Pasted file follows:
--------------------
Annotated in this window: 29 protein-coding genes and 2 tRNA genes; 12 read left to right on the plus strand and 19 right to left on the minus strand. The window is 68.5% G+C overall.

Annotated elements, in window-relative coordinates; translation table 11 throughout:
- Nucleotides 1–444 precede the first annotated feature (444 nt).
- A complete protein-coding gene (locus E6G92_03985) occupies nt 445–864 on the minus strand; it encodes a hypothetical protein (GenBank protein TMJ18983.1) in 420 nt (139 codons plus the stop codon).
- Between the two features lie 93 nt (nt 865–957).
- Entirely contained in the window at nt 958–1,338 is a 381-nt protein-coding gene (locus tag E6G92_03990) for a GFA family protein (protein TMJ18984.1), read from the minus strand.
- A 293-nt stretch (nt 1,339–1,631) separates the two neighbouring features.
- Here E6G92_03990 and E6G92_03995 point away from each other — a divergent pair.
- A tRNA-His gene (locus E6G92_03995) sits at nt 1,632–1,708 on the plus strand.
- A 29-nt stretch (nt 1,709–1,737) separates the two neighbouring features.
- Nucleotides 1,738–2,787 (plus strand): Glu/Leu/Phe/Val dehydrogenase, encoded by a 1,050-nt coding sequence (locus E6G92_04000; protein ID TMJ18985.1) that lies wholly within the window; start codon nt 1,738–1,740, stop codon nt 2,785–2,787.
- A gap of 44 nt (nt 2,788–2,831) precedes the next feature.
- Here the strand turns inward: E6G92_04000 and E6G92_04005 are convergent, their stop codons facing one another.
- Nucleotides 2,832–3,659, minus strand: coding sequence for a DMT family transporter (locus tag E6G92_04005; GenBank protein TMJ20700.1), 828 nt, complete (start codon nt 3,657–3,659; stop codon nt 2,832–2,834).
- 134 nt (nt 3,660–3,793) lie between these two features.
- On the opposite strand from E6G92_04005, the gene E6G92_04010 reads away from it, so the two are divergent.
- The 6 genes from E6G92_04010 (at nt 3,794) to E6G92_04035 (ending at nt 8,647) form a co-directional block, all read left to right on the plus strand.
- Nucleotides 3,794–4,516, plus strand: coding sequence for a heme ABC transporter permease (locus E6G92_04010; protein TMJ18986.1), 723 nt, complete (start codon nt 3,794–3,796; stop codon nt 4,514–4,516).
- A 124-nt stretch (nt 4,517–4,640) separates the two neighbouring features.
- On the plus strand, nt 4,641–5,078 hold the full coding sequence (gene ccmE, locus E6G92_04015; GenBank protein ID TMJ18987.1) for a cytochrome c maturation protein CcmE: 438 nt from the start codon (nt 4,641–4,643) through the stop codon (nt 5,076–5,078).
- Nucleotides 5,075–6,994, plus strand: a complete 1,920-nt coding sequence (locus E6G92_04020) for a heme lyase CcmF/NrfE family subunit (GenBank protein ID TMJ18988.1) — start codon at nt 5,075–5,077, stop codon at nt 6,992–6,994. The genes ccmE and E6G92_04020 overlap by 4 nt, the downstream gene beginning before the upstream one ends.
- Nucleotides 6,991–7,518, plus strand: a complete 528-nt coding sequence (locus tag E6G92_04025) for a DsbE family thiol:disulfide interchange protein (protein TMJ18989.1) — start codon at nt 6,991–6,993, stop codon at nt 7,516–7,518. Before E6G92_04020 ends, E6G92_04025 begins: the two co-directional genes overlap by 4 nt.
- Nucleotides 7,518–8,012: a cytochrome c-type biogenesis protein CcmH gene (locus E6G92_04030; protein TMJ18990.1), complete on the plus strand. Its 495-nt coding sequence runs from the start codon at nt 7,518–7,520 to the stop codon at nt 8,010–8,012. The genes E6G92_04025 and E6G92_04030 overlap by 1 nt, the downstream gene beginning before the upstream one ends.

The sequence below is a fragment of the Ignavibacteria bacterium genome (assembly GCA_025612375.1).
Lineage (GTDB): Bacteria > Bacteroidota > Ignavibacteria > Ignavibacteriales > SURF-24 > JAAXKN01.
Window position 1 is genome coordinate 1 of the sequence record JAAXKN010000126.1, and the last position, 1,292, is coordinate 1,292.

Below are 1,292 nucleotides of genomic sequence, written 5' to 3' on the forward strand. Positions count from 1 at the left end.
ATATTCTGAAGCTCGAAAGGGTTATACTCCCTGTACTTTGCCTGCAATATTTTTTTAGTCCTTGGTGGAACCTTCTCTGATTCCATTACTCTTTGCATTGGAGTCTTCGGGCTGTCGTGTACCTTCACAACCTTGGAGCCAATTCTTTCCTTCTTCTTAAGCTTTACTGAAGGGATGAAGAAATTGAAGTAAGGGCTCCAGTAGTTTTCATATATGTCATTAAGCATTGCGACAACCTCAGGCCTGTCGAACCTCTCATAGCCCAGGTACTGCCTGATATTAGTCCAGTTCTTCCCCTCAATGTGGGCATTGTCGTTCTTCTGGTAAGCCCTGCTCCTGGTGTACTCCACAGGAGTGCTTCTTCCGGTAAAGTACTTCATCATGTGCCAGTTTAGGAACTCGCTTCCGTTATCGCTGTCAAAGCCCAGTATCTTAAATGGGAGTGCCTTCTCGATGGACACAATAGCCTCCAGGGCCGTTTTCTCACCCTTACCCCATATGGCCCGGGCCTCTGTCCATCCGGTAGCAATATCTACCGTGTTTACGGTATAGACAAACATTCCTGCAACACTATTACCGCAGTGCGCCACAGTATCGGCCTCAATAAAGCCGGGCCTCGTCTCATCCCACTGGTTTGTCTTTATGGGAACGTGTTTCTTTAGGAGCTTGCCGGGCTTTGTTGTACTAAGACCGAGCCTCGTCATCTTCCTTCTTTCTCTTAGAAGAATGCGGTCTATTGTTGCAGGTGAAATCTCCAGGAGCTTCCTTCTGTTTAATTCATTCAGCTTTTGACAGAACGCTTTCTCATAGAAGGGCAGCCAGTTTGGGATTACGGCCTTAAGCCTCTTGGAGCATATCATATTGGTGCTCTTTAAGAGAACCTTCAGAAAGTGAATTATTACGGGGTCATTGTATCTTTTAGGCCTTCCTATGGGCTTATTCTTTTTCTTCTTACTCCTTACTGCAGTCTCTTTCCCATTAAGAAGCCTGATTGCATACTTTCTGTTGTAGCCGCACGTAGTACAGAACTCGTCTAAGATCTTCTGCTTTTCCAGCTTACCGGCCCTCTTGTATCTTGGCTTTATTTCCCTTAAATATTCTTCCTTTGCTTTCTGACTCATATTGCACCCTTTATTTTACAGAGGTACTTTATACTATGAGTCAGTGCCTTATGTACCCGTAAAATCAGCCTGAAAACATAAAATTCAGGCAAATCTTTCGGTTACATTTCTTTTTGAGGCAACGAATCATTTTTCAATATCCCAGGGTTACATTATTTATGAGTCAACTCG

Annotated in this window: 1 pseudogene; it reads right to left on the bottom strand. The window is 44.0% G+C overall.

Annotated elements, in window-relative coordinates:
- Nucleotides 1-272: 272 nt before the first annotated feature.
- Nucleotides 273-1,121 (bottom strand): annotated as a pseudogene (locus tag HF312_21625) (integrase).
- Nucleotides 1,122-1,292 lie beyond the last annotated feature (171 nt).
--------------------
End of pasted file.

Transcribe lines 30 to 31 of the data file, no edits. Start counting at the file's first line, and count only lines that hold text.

Annotated elements, in window-relative coordinates:
- Nucleotides 1-272: 272 nt before the first annotated feature.